Andy and I have mixed opinions about the food in Paris – we didn’t hate it but we also didn’t love it. We both agree though that the bread, croissants, chocolate and macaroons are amazing. Even better is the butter. Yes, the butter. I’m not sure what they do to the butter in France but it is unlike any other butter you will have tasted anywhere else. It’s amazing.
We had a couple of hits and misses with our dining experiences in Paris. I should mention that some of the restaurants we visited had English menus but some didn’t and you should not expect to be accommodated when visiting a foreign country.
I ate a lot of beef and Andy ate a lot of fish. The flavors of French food are very different to what I like (Indian, Turkish and Mexican flavors are my fav) and, sadly, I can’t say I had one amazing meal there. Andy has a more expansive palate than mine but still agrees that the meals in Paris were just ok.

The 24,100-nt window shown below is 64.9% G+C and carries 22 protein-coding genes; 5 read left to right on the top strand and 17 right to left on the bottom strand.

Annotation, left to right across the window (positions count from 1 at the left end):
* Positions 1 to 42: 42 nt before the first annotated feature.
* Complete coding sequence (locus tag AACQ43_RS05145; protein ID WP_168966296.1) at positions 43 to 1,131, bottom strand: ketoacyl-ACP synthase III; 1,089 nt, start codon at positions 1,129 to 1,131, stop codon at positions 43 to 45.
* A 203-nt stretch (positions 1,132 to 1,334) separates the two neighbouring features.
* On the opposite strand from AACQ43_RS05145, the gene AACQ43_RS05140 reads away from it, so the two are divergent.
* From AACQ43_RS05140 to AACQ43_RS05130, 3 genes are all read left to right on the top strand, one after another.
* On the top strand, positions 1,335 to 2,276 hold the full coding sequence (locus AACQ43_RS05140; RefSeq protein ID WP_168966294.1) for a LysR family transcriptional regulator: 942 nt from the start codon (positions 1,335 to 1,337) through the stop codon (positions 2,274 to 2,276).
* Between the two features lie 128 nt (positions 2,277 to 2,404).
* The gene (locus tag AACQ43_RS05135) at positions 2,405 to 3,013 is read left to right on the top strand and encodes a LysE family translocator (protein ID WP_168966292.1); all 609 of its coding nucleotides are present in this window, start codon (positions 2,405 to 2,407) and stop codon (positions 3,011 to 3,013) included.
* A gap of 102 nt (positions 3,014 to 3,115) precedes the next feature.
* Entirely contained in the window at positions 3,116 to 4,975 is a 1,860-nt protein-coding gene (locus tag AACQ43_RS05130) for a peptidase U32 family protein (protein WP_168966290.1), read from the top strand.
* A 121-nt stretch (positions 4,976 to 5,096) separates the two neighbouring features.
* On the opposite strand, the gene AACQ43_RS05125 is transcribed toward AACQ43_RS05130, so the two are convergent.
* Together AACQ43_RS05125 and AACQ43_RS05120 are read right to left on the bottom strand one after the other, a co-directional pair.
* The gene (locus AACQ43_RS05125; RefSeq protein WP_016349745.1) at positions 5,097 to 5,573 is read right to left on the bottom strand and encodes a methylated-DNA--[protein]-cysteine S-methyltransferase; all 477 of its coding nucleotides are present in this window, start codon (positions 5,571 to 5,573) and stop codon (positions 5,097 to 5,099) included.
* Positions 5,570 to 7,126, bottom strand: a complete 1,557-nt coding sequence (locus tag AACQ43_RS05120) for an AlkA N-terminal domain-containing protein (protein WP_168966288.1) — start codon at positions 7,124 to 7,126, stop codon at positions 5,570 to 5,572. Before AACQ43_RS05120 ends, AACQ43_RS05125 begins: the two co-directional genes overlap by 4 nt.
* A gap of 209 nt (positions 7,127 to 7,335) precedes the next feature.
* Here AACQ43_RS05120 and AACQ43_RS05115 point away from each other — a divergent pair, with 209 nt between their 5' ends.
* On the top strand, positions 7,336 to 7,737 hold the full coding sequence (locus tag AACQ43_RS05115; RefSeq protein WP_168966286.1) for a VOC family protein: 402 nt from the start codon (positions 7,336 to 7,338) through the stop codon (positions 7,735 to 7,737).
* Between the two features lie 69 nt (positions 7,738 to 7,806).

Quick tip: prior to your trip, it’d be a good idea to figure out which restaurants you’d like to go to and make reservations ahead of time. Some of the places we wanted to try were reservation only and booked weeks in advance. Also, research the menu ahead of time in case an English menu is not available.
Apart from a few souvenirs, I did not do any shopping while in Paris. I noticed that scarves are very popular there with both the women and men wearing them and most vendors selling them. Had I not already owned a trillion beautiful scarves from places like Italy and Turkey, I might have bought one. But I already have a bunch and really don’t need another one.